The attack in Libya that claimed four American lives highlighted the role of those who serve their country in the diplomatic corps.
We seldom read about such people as John Christopher Stevens unless such a tragedy occurs as the attack in Benghazi on the U.S. Consulate.
Mr. Stevens and the three other U.S. foreign service officers killed have been highly praised. Ambassador Stevens was fluent in Arabic and used his language skills to build a career in the Middle East where he did the patient work of diplomacy.
After a stint in the Peace Corps teaching English in Morocco, the California native joined the foreign service in 1991, serving in Libya, Syria, Israel, Egypt and Saudi Arabia.
Colleagues described how he made friends and connections wherever he was posted by venturing out on the street, talking to shopkeepers and a variety of people, taking the pulse of the people, so to speak. He loved the culture of the lands that he served in and built relationships that helped U.S. diplomacy.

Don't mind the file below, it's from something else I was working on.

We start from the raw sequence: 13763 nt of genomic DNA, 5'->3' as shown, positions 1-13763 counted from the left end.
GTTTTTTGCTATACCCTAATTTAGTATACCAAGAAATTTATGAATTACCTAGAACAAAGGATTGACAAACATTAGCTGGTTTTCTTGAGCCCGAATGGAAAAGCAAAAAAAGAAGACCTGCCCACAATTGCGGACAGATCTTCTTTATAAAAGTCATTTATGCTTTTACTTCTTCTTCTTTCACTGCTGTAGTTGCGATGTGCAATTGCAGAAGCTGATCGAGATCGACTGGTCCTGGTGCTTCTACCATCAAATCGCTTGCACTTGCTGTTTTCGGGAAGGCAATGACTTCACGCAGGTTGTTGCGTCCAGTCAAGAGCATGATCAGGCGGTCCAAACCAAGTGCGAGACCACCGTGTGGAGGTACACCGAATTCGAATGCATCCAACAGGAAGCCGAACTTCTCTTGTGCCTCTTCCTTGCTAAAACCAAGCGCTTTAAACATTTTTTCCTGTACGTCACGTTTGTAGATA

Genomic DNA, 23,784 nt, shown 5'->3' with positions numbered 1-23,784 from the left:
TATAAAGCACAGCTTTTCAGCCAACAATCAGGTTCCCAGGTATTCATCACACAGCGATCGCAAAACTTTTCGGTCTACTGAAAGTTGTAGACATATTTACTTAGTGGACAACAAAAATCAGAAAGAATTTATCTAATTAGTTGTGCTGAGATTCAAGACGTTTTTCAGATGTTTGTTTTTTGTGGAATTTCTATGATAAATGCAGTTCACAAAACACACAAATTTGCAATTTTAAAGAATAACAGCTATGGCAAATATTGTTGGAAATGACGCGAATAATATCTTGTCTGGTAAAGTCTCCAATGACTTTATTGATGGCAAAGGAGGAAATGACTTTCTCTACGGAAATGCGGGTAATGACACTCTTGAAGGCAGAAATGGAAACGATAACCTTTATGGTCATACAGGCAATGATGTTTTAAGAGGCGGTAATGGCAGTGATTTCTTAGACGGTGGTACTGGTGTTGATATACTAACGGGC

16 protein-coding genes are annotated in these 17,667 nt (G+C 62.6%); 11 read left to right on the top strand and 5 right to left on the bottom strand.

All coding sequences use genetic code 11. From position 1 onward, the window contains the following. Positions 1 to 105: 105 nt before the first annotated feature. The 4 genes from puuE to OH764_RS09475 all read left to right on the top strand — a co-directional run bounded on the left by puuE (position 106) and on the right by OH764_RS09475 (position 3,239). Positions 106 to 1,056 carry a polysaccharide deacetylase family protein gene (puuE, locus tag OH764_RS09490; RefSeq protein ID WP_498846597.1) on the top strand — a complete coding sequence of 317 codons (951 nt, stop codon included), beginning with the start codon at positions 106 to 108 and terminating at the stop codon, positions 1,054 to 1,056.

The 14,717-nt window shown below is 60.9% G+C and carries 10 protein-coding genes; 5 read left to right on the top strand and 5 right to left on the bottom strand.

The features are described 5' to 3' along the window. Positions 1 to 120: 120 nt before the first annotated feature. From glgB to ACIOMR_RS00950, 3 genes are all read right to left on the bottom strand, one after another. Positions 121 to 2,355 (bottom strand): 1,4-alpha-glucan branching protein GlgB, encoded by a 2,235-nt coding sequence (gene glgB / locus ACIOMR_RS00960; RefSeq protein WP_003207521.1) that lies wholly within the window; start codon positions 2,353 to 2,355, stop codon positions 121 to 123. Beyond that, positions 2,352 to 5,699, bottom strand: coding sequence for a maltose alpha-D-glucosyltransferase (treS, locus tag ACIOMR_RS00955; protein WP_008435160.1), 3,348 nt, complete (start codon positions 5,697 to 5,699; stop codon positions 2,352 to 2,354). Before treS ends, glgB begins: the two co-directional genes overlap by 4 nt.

He was one of the best of his generation, retired State Department official David Welch told the New York Times. Courageous, patient, level-headed, friendly, energetic and professional are some of the qualities attributed to Mr. Stevens by those who knew him through his work.
Ambassador Stevens worked to turn the rebels into the core of a new, democratic government for Libya, the Wall Street Journal reported.
President Barack Obama noted: Its especially tragic that Chris Stevens died in Benghazi because it is a city that he helped to save.
Secretary of State Hillary Clinton said that he risked his life to stop a tyrant, then gave his life trying to help build a better Libya. The world needs more Chris Stevenses.
Mr. Stevens was an outstanding diplomat who served America well. His life and death should increase Americans appreciation for others who serve this country in diplomatic posts throughout the globe.